By Jose Servin, Guest Columnist (California Immigrant Youth Justice Alliance)
Orange County isn’t home to any private prisons that detain immigrants, but it helped inspired the fight against them in the form of Assembly Bill 32. Nearly a decade of activism pressured the Orange County Sheriff’s Department to finally sever ties with Immigration and Customs Enforcement (ICE) at two of the worst detention centers it did business with: James A. Musick in Irvine and Theo Lacy in Orange.
Multiple reports by the American Civil Liberties Union of Southern California detailed horrid examples of abuse, neglect, and mistreatment on behalf of OC sheriff deputies at Musick and Theo Lacy. Additionally, visits by Attorney General Xavier Becerra detailed instances of spoiled meat being served, moldy showers, and terrible conditions, in general.
Despite his feigned outrage, Becerra did nothing to remedy the situation.
It took those ten years of radical action, angry visits to the Orange County Board of Supervisors, protests, stories and community action to sever ICE’s business contracts.
In the city of Adelanto, the same situation persists, albeit in a private prison. Despite testimony from detainees about torturous conditions inside Adelanto Detention Center and a visit from the attorney general, nothing has been done. Six people have died inside, and one person died on the way to court as a result of being detained there.
The reality is that there’s no effective oversight within the government to punish any prison, or law enforcement agency, for the human rights abuses they are responsible for. Community advocates fed up with the abuse have been the only voice of reason in this struggle, and at least in OC, they’ve won.
Inspired, in part, by those efforts, California Assemblyman Rob Bonta (D-Alameda) is pushing forward a solution to this problem. If passed into law, AB 32 would prohibit all private prisons from operating across California by 2028.
So long as the bill’s language stays intact, it would prevent private facilities from renewing their contracts with state agencies in 2020, beginning with the Adelanto Detention Facility in the Inland Empire and Mesa Verde Detention Facility in Bakersfield. This would force them to close.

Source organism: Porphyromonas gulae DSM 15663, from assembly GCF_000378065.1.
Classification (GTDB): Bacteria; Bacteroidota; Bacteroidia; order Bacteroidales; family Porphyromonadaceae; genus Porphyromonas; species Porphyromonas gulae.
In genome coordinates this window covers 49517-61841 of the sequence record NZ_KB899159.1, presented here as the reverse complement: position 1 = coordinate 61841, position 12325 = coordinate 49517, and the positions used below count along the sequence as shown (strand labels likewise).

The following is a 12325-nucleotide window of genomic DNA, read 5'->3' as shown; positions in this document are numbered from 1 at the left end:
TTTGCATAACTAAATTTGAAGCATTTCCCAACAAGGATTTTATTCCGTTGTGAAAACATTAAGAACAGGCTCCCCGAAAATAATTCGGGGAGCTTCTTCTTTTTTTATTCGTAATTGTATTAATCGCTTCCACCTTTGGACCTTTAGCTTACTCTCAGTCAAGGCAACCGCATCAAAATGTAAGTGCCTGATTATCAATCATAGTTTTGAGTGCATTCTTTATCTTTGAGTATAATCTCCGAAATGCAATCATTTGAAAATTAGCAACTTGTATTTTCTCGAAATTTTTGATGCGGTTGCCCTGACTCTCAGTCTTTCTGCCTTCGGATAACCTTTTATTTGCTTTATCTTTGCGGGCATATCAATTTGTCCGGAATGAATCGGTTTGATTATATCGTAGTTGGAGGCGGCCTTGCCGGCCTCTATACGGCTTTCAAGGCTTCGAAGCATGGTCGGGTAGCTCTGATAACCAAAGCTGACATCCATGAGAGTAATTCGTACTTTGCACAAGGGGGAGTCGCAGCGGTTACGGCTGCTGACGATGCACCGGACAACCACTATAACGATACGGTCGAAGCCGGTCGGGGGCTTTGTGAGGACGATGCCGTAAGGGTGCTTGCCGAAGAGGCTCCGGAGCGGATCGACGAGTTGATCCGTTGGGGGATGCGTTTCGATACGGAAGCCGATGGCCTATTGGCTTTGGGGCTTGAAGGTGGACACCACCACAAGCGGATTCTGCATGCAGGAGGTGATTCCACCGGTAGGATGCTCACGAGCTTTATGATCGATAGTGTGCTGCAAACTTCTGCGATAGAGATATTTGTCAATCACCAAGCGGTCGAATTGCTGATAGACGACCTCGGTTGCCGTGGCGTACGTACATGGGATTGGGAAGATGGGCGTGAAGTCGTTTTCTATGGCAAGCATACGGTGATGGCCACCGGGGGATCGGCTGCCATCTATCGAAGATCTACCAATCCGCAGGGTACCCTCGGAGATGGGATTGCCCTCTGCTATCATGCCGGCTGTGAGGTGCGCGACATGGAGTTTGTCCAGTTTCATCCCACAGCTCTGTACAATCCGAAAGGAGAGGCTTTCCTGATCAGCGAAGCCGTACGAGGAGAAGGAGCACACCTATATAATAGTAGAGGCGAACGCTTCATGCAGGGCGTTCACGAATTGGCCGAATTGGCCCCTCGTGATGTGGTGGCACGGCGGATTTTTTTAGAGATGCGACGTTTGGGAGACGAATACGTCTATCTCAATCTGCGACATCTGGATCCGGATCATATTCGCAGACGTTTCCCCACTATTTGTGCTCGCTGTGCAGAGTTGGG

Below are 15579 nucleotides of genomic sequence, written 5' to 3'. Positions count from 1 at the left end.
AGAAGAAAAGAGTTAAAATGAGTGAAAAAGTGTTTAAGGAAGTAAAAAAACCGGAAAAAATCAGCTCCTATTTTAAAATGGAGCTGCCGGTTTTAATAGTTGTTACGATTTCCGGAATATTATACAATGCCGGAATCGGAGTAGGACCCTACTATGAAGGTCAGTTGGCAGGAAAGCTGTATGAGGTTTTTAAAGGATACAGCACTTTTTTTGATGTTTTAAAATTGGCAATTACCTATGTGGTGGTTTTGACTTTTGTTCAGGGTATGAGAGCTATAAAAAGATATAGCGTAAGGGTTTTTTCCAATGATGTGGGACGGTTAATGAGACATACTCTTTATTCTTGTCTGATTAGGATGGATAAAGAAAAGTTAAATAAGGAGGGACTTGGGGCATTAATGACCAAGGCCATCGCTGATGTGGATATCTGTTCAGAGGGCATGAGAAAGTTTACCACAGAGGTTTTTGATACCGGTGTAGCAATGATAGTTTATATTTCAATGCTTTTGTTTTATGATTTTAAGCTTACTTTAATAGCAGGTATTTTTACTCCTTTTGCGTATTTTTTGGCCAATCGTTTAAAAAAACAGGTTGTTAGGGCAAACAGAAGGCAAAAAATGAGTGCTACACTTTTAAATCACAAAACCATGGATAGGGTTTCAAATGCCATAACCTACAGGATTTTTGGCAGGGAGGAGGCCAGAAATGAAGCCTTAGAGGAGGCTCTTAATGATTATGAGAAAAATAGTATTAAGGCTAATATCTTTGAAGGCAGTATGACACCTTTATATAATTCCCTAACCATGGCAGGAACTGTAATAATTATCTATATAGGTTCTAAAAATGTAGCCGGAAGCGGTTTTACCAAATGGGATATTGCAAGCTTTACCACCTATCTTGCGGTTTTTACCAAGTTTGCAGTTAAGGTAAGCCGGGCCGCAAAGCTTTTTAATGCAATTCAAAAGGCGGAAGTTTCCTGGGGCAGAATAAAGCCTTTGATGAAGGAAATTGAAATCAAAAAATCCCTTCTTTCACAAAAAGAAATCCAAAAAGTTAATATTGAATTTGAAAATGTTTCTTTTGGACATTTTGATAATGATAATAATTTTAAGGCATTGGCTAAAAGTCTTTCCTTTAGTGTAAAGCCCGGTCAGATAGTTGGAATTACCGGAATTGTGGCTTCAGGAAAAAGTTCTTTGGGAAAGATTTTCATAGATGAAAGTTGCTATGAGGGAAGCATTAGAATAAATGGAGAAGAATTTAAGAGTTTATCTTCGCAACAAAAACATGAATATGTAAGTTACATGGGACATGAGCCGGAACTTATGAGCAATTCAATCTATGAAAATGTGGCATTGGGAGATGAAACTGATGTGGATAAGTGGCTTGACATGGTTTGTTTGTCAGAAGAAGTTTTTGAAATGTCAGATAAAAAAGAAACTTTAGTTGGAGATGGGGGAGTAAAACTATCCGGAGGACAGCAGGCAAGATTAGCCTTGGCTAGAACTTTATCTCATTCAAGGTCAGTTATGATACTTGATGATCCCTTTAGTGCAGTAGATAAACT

AB 32 is important for everyone in California. Regardless of what your political views are, everyone benefits from the bold idea that proposed legislation represents. This bill sends a message to the carceral system, and specifically to private companies profiting from incarceration and death, that when they decide to act above the laws they are supposedly upholding, there are those of us will fight until they are shut down–and we will win.
To be clear, all prisons are parasitic. From the lens of an immigrant, the worst type of parasites are private prisons that profit from our incarceration and then donate the windfall to xenophobic politicians who enable policies that further criminalize us. The ultimate goal of a just society should be to end mass incarceration by closing down all prisons.
In California, this begins with making private prisons obsolete for inmates and detainees alike.
People can support the fight for AB 32 by following groups like California Immigrant Youth Justice Alliance (CIYJA), Inland Coalition for Immigrant Justice (ICIJ), and Resilience Orange County on social media.
They can also join our efforts in Sacramento on Thursday at our “Cumbia 4 Liberation” rally. Find out more about getting there from Southern California on our social media pages!